I have heard several leading tech entrepreneurs discuss “data” as the new currency in their industries. Does this concept hold true for healthcare?
Digital health is surely one of the biggest buzzwords over the last few years (along with AI, IOT etc.). Working in the day-to-day healthcare IT industry, watching the impact of the pandemic on the delivery of healthcare, reviewing the presentations from the annual JP Morgan Healthcare conference, and anecdotal evidence from my own team, I have to agree that data is emerging as the new “crude” in healthcare.
Crude, however, needs to be refined before its true value is recognized. Rapidly growing Medicare Advantage programs are one of the catalysts in “refining” this crude. The days of digging through medical records to find HEDIS numbers is long gone. Healthcare is rapidly moving into point of care, real-time treatment changes via intelligent tools that analyze patient data. The foundation for delivering better care is data. More importantly, data from all the stakeholders in a patient’s healthcare journey.
Well-funded models like Optum, Oak Street, Clover Health, understand the power of data and producing not only outcomes but real cost savings. As you may know, Optum Insight purchased Change Healthcare this month. Imagine the raw, “crude” data that the nation’s largest clearinghouse has on diagnosis, procedure, treatments, as well as financial information that can mine. Refining that data via the Optum Insight engines will set a new standard in the delivery of healthcare services.
The power of raw data may be the reason Digital health start-ups around the world attracted an estimated $24.1 billion in venture capital funding in 2020, 29% higher than the previous year and hitting a record in the third quarter, according to CB Insights.
In its virtual presentation at the JP Morgan conference, Cerner said it will create a billion-dollar data business in selling de-identified patient data to drug companies for real-world evidence research. That is an excellent example of refining “crude” as a business unit. Another example is K Health. The company just raised another round to further expand into the market. This model tracks billions of anonymized health events and uses AI to compare patients with similar characteristics. The telemedicine component provides real-time dialogue with a board-certified physician for diagnosis and treatment.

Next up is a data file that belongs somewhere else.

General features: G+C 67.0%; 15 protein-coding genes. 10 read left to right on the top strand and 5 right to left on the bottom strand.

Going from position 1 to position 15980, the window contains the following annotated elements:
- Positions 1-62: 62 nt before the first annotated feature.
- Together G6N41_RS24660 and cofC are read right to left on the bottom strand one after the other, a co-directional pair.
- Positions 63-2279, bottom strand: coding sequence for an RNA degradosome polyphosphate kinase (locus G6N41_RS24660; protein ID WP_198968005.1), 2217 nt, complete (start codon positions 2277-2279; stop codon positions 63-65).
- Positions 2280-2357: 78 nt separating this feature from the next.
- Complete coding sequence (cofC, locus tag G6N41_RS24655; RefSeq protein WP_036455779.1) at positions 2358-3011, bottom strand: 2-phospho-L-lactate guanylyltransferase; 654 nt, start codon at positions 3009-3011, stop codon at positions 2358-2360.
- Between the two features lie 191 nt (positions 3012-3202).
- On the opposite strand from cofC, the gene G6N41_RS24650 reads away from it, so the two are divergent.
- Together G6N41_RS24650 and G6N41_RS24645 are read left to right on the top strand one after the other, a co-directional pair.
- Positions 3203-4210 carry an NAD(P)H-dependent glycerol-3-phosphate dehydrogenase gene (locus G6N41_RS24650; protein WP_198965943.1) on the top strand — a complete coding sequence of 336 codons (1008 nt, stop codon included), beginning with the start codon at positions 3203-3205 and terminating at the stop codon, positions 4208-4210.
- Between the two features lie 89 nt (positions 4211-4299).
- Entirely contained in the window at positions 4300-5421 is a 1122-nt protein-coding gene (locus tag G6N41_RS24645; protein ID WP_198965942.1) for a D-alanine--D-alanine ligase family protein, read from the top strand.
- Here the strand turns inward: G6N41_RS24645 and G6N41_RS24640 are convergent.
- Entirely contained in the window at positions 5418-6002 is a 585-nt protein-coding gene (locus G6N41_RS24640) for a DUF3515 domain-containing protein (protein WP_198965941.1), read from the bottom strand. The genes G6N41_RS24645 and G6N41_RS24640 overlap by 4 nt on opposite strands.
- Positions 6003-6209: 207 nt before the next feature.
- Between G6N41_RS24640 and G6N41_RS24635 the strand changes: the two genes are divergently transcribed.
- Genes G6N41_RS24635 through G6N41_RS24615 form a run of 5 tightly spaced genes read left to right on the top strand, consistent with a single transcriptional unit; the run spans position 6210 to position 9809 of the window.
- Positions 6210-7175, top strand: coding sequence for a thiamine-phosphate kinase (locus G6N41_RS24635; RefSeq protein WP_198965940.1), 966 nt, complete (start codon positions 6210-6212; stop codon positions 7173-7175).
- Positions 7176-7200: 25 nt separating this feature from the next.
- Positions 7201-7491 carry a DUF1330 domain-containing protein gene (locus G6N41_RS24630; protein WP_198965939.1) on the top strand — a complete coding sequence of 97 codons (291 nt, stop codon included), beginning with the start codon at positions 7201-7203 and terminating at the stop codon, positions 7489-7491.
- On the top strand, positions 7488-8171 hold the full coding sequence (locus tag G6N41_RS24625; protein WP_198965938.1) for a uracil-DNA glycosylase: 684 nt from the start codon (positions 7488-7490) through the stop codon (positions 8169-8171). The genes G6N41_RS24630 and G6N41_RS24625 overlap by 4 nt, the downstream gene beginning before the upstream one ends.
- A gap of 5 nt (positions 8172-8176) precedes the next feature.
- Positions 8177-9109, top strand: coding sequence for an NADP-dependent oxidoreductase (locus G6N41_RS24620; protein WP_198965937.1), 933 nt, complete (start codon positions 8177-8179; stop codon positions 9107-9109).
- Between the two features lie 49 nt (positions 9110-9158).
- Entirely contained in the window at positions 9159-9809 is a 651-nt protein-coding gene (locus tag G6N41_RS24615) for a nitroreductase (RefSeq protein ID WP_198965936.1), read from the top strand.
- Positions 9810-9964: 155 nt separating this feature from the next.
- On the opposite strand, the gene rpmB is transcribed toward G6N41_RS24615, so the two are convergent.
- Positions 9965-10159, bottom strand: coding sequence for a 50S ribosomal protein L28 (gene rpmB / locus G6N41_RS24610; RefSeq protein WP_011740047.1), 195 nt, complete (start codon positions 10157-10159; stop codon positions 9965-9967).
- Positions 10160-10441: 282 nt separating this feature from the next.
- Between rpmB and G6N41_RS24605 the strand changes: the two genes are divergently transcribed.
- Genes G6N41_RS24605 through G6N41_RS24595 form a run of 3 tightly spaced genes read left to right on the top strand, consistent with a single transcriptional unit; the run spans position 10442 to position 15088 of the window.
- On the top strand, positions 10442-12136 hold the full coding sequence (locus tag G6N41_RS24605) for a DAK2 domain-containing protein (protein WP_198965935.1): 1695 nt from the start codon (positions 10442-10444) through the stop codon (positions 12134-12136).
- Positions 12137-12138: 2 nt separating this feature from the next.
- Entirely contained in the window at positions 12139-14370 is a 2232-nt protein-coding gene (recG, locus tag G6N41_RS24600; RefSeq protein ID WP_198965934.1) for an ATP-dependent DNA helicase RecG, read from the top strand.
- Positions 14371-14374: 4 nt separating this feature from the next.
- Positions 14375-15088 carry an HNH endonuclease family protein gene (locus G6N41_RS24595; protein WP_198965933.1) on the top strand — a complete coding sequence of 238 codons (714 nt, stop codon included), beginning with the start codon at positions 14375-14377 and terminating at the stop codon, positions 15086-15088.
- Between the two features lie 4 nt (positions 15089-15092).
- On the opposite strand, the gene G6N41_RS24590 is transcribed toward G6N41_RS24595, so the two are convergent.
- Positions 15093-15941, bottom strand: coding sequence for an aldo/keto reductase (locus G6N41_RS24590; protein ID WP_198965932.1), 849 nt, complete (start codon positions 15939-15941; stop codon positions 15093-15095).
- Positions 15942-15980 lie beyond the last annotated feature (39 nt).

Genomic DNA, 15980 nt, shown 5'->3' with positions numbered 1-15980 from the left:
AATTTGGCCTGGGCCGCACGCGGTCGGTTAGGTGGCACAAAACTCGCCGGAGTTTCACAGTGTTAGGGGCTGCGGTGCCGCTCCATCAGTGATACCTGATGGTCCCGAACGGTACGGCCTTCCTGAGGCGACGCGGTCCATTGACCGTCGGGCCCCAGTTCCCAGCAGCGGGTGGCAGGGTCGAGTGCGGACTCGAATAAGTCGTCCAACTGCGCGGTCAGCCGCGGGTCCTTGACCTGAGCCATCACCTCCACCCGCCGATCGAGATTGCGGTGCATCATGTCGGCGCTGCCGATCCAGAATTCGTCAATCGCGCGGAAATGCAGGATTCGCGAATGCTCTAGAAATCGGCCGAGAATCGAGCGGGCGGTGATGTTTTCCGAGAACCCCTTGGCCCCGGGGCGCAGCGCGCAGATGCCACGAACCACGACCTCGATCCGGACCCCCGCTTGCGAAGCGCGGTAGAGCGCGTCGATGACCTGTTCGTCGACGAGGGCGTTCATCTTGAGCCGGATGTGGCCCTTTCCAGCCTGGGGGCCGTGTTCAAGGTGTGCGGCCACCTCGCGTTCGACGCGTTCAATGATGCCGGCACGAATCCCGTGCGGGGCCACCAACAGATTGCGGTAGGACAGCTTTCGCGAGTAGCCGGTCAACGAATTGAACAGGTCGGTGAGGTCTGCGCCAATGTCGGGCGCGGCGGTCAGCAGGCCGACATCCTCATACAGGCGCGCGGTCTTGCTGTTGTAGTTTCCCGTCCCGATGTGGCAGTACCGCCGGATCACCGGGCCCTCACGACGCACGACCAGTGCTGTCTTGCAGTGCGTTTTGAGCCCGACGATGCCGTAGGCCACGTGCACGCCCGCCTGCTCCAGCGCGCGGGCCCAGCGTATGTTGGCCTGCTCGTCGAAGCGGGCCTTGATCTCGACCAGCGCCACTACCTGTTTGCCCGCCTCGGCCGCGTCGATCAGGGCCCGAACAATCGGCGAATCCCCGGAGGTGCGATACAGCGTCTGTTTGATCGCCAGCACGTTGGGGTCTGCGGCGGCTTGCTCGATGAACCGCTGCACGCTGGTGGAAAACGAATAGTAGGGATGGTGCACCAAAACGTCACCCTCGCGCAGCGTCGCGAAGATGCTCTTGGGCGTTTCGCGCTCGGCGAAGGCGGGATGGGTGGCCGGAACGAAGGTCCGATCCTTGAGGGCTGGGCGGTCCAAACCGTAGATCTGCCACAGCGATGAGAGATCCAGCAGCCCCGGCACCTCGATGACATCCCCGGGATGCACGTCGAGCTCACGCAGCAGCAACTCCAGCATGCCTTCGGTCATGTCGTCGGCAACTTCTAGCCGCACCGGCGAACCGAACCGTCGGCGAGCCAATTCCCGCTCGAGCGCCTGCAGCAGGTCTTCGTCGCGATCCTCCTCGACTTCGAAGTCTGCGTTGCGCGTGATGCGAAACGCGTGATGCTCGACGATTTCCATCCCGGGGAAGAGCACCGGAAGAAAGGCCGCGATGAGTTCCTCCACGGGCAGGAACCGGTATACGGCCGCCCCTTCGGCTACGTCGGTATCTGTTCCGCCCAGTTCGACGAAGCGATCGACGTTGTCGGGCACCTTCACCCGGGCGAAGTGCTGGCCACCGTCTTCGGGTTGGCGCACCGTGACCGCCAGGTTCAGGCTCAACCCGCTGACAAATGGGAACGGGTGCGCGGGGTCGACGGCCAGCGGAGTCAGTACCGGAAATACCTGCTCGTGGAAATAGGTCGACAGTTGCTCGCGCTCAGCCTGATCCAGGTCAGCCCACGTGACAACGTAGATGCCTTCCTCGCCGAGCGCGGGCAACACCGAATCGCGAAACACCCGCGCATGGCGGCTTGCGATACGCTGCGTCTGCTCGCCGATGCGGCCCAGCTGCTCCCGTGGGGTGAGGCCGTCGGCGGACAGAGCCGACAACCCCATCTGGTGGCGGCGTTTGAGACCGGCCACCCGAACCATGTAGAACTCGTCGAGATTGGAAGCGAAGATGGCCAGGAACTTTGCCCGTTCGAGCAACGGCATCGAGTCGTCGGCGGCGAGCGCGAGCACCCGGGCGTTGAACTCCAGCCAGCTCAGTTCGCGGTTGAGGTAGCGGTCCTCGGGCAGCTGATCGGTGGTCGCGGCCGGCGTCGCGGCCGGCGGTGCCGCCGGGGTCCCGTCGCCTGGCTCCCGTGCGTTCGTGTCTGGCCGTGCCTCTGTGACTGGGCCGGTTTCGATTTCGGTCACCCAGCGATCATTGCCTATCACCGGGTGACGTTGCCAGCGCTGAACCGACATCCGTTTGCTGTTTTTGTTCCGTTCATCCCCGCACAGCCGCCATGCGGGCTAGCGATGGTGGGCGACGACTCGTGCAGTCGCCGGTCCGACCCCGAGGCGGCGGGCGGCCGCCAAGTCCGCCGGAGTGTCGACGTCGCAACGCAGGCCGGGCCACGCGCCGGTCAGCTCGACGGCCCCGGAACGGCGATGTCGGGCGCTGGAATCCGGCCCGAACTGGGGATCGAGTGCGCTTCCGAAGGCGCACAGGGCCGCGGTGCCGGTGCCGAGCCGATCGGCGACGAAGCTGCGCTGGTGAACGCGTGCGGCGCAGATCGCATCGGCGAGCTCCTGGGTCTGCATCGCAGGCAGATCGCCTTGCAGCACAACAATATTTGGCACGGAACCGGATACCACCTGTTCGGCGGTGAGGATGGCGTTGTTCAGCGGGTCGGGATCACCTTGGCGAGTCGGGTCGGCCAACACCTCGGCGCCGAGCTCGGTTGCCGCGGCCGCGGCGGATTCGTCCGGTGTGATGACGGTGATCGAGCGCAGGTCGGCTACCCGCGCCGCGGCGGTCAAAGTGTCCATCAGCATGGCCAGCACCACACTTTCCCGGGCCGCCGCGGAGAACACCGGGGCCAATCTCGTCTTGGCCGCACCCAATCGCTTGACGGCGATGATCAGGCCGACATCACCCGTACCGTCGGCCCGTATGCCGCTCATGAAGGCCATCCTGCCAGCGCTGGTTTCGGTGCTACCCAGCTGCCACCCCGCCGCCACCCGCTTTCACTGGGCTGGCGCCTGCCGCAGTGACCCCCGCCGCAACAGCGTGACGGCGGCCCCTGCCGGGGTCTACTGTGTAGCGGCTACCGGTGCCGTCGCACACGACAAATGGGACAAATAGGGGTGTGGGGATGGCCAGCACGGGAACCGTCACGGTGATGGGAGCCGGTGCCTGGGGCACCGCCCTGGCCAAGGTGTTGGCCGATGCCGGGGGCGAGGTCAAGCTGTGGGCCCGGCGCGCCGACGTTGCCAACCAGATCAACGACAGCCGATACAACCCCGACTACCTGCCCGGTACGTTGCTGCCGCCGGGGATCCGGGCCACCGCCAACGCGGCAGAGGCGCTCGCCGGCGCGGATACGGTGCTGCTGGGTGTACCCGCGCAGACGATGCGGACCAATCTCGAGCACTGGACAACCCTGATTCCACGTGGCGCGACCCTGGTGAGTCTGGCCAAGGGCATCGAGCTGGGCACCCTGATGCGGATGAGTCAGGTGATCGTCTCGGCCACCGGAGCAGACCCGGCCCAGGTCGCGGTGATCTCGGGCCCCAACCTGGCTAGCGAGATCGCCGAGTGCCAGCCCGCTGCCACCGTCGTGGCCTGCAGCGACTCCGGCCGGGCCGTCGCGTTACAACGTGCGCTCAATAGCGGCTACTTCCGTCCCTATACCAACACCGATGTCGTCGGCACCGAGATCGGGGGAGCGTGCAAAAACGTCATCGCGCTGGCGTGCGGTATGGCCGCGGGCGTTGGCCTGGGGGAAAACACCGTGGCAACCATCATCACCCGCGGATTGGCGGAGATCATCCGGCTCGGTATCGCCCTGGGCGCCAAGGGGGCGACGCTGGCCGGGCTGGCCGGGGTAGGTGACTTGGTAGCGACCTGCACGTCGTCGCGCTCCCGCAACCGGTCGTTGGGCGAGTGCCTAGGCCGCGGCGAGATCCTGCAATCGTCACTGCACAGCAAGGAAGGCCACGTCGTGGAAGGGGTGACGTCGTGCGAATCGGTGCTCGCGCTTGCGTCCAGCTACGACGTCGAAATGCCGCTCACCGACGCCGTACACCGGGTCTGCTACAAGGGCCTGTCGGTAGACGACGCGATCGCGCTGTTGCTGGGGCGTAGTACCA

The healthcare industry had to learn some tough lessons with the pandemic. This includes recognizing the value of telemedicine, the importance of understanding social determinants of health, the gap in behavioral medicine treatments, and the resilience of our frontline health care workers. If physicians had better access to the raw “crude” within their practice, would we have been better prepared with predictive algorithms at the CDC and financial benchmarks that could have allowed them to course-correct faster?
We now understand that in 2020, virtual visits, remote monitoring, and patient-engagement tools reduced the number of people with onsite visits to their physician’s clinics. New data from Frost & Sullivan predict one in three patient interactions will be virtual in 2021, with an expected 20–25% growth in patient engagement management solutions. Data populated directly by the patient will increase the need to store and refine this new crude.
Will mining and refining data bend the curve with the ever-escalating cost of healthcare (value-based care)? I hope so. As a healthcare consultant north of 50, I am very concerned with the population trends related to chronic disease. Projections from the JP Morgan conference last week cited that by 2030, one billion of the world’s population will be over 65 and diabetes will have exploded by 5x. One out of four people worldwide now have hypertension. Not a pleasant view for the next 10 years.
Data may be the new “crude” in healthcare, but it is up to us to the healthcare industry to harness it and securely use it to improve the quality of care. Amazon and Walmart understand this. They are experts in data privacy, cybersecurity, and monetizing disruption. Time for all of us to get on board or be left behind.